Weaknesses in financial planning were among a series of problems highlighted by the Accounts Commission as being rife in Scottish councils this week.
In an overview of local authority audits in 2004, the Scottish watchdog revealed a number of areas of concern.
Along with weaknesses in financial planning, it highlighted a failure to address fully the commission’s previous concerns about effective audit committees, budgetary control and monitoring, and for councils to have a clear policy on reserves and balances.
A commission spokeswoman refused to name specific councils, saying the report was a ‘general overview’, not a ‘naming and shaming exercise’.
In a separate report, released today by the Accounts Commission, the Shetland Islands council was given until 30 June to provide an ‘improvement plan’ on its ‘unsustainable’ public spending policy.
Accounts Commission chairman Alastair MacNish, who examines how Scotland’s 32 councils and 34 joint boards manage their finances, said he had ‘significant concerns’ over how Shetland – one of Scotland’s most affluent councils – managed its finances. ‘The council has a duty to spend public money efficiently and should balance its books without dipping into its reserves,’ he said.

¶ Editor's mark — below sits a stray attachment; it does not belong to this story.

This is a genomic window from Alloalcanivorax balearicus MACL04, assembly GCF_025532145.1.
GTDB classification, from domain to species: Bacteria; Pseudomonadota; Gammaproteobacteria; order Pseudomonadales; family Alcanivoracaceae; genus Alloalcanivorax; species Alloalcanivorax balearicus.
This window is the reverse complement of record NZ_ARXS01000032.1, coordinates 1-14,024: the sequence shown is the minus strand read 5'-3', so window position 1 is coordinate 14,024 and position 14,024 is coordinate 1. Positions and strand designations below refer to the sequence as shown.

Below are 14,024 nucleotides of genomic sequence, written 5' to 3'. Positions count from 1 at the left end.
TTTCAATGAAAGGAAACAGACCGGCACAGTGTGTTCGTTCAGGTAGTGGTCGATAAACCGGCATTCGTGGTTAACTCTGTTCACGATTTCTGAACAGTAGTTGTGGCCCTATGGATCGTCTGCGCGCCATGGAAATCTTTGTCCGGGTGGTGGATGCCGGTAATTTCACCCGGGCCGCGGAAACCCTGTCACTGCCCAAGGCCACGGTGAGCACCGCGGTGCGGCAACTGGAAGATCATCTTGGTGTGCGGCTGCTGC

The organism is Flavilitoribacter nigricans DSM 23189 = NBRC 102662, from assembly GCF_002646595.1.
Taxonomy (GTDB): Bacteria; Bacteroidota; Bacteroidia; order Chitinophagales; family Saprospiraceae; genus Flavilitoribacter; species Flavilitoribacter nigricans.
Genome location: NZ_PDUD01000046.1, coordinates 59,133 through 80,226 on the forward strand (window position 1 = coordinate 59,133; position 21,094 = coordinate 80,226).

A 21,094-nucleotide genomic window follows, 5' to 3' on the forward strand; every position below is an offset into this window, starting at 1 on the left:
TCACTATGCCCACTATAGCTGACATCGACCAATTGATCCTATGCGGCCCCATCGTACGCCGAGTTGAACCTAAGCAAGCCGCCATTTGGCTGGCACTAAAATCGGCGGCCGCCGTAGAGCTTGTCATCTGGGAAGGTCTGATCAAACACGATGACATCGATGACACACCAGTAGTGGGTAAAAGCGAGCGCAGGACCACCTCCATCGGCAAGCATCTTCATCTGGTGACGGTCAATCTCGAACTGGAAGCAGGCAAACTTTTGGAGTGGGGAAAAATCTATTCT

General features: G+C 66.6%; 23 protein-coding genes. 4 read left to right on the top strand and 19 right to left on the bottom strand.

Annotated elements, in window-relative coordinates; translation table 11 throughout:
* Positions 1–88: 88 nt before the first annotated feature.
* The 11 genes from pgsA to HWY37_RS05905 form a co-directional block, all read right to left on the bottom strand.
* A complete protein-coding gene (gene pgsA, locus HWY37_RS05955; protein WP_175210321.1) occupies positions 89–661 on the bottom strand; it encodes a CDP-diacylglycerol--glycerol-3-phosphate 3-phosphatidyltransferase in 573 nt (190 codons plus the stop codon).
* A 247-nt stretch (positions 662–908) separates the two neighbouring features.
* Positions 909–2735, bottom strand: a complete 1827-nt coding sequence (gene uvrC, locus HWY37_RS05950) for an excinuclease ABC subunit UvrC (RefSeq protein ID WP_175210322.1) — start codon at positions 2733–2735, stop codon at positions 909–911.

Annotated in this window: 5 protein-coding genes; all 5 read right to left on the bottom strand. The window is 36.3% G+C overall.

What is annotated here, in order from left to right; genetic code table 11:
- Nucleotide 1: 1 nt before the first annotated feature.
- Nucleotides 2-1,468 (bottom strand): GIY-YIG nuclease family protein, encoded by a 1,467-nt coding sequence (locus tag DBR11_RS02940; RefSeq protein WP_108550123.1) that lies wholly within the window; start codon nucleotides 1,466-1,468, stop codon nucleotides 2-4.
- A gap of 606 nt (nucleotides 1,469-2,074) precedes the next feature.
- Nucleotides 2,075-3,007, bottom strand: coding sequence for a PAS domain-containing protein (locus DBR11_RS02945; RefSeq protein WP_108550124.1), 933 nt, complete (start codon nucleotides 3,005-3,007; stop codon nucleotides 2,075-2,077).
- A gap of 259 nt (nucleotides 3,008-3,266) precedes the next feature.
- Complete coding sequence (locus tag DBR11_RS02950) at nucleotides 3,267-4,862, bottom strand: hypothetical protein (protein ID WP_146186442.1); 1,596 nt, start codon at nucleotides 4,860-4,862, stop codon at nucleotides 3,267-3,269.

Although MacNish welcomed the council’s ‘honest self-assessment’ of where it stands and how it needs to improve, he also said that it had ‘much work to do if it is to ensure the sustainability of its resources for future generations’.
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